Spotify Grew to 182 Million Subscribers, Even as #CancelSpotify Trended

Spotify added 2 million subscribers even as it pulled out of Russia and some artists made headlines for boycotting Spotify over Joe Rogan's podcast.

Joan E. Solsman Former Senior Reporter
Joan E. Solsman was CNET's senior media reporter, covering the intersection of entertainment and technology. She's reported from locations spanning from Disneyland to Serbian refugee camps, and she previously wrote for Dow Jones Newswires and The Wall Street Journal. She bikes to get almost everywhere and has been doored only once.
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Joan E. Solsman
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Spotify's logo on a phone
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Spotify added 2 million new subscribers in the first quarter to hit 182 million paying members at the end of March, the music streaming service said Wednesday. Spotify also said 422 million people used its service at least once a month, which includes people who listen free with advertising. That's up 19% from a year earlier. 

The increase in subscribers was slightly shy of expectations. The latest figures coincide with the period that hashtags like #CancelSpotify were trending, sparked by artists' protests over COVID misinformation on Joe Rogan's popular podcast, but Spotify was also hit by a loss of 1.5 million subscribers because the service stopped operating in Russia, one of many companies that pulled out of the country following its invasion of Ukraine.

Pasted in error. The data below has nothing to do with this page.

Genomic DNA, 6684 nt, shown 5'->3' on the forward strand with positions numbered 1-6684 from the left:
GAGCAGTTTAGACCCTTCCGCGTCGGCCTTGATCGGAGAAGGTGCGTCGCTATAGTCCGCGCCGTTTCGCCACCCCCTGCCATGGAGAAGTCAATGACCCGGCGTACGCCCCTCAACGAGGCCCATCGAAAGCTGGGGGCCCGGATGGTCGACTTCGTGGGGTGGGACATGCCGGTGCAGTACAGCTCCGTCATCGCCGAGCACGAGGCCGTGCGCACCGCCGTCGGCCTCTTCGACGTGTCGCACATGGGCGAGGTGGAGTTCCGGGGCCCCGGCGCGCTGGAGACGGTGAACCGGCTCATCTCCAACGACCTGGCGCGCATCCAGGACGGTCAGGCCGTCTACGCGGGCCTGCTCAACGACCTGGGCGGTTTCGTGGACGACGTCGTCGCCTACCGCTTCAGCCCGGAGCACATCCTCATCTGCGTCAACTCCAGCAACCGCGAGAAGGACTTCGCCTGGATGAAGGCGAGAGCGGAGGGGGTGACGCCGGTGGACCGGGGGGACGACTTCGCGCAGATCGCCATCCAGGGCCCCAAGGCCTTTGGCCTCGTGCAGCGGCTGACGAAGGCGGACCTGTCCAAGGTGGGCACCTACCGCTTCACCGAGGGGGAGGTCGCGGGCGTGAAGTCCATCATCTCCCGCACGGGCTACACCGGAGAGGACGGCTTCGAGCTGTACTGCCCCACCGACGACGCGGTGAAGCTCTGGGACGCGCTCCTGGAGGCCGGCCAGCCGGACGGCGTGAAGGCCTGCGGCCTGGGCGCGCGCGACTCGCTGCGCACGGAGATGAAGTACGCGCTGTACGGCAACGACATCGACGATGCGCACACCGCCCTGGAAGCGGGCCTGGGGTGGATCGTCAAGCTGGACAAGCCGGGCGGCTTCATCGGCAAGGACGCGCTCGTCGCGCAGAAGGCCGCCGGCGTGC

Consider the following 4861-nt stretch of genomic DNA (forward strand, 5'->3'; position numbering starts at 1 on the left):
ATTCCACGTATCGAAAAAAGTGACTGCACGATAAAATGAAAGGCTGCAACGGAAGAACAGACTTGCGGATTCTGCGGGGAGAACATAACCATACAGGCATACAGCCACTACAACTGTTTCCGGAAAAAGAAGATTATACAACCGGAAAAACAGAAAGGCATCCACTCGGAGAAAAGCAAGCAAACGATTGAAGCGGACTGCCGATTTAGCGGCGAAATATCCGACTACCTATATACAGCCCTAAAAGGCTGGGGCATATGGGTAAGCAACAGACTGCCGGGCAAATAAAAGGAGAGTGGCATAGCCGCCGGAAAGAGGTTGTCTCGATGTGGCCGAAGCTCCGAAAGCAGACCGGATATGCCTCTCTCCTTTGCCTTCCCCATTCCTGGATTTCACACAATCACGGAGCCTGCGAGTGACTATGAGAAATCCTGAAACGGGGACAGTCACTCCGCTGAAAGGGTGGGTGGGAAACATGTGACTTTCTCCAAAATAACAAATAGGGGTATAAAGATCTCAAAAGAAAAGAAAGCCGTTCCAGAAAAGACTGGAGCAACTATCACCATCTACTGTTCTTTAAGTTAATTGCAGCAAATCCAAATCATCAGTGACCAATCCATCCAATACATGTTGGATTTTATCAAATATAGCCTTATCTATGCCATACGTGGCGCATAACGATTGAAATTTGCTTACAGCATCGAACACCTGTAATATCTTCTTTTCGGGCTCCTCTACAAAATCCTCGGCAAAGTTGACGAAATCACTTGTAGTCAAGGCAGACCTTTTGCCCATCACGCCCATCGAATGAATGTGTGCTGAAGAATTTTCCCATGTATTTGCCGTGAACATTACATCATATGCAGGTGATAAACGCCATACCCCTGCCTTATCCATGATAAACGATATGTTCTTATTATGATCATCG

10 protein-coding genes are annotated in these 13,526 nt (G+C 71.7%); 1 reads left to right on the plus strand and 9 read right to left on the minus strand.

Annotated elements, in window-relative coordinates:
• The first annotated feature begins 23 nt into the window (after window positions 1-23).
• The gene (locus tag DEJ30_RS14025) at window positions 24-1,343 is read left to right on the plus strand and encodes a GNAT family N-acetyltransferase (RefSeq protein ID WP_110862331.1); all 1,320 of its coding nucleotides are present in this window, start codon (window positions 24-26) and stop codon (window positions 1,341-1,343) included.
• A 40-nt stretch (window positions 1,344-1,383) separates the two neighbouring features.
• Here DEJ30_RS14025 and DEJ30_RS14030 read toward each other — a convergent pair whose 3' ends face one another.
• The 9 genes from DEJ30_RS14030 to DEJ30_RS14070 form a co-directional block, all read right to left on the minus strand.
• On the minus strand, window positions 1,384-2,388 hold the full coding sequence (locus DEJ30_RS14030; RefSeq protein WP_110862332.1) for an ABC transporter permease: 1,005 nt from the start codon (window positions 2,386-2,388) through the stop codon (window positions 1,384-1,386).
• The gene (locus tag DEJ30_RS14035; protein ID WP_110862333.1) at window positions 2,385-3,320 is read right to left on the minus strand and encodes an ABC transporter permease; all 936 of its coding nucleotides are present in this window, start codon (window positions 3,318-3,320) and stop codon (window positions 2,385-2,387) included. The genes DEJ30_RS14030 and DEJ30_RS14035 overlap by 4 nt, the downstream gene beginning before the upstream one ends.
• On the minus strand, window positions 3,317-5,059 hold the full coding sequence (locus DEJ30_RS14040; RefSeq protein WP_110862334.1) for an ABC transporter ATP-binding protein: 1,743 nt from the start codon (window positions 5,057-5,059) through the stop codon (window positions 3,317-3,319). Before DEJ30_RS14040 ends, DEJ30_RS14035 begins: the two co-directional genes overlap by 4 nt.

And Spotify said that its monthly active users would have clocked in at 419 million, had the service not experienced an outage that logged out some Spotify users involuntary. Believing certain users created new accounts to log back in, Spotify estimated the event led to about 3 million more monthly active listeners showing up in the quarter.

Analysts on average were expecting Spotify to report 2.69 million new subscribers and 418.5 million monthly listeners, according to Refinitiv. 

Looking ahead to the second quarter ending in June, Spotify projected it would hit 187 million subscribers and reach 428 million monthly listeners. Analysts were expecting guidance for 189 million total subscribers and 427.75 million listeners.

In late January, singer-songwriter Neil Young triggered a debate about the service's role in moderating the messages promoted on its service, as he pulled his music from Spotify over objections to COVID-19 vaccine misinformation on Rogan's podcast. Young's boycott came after hundreds of medical professions pointed to Rogan as they called on Spotify to tackle COVID misinformation more aggressively. 

The latest figures reiterate Spotify's dominance in subscription music around the world. Its No. 2 competitor, Apple Music, doesn't routinely disclose its paid membership and hasn't offered an update in more than two years, obscuring just how much of a lead Spotify may have. Apple Music last disclosed the size of its subscriber base in June 2019, when it had 60 million members, though it has surely grown in the intervening years. (According to music industry researcher Midia, Apple held about 15% of the world's subscription music market last year, and Spotify's share is double that.) 

In the first quarter, Sweden-based Spotify reported a profit of 131 million euros ($140 million), or 21 euros a share. A year earlier, it reported a profit of 23 million euros, but on a per-share basis, it posted a loss of 25 cents. Revenue rose 24% to 2.66 billion euros in the quarter.

Analysts were expecting a per-share loss of 23 cents and revenue of 2.62 billion euros. 

Spotify shares were down 2.2% at $108 in premarket trading.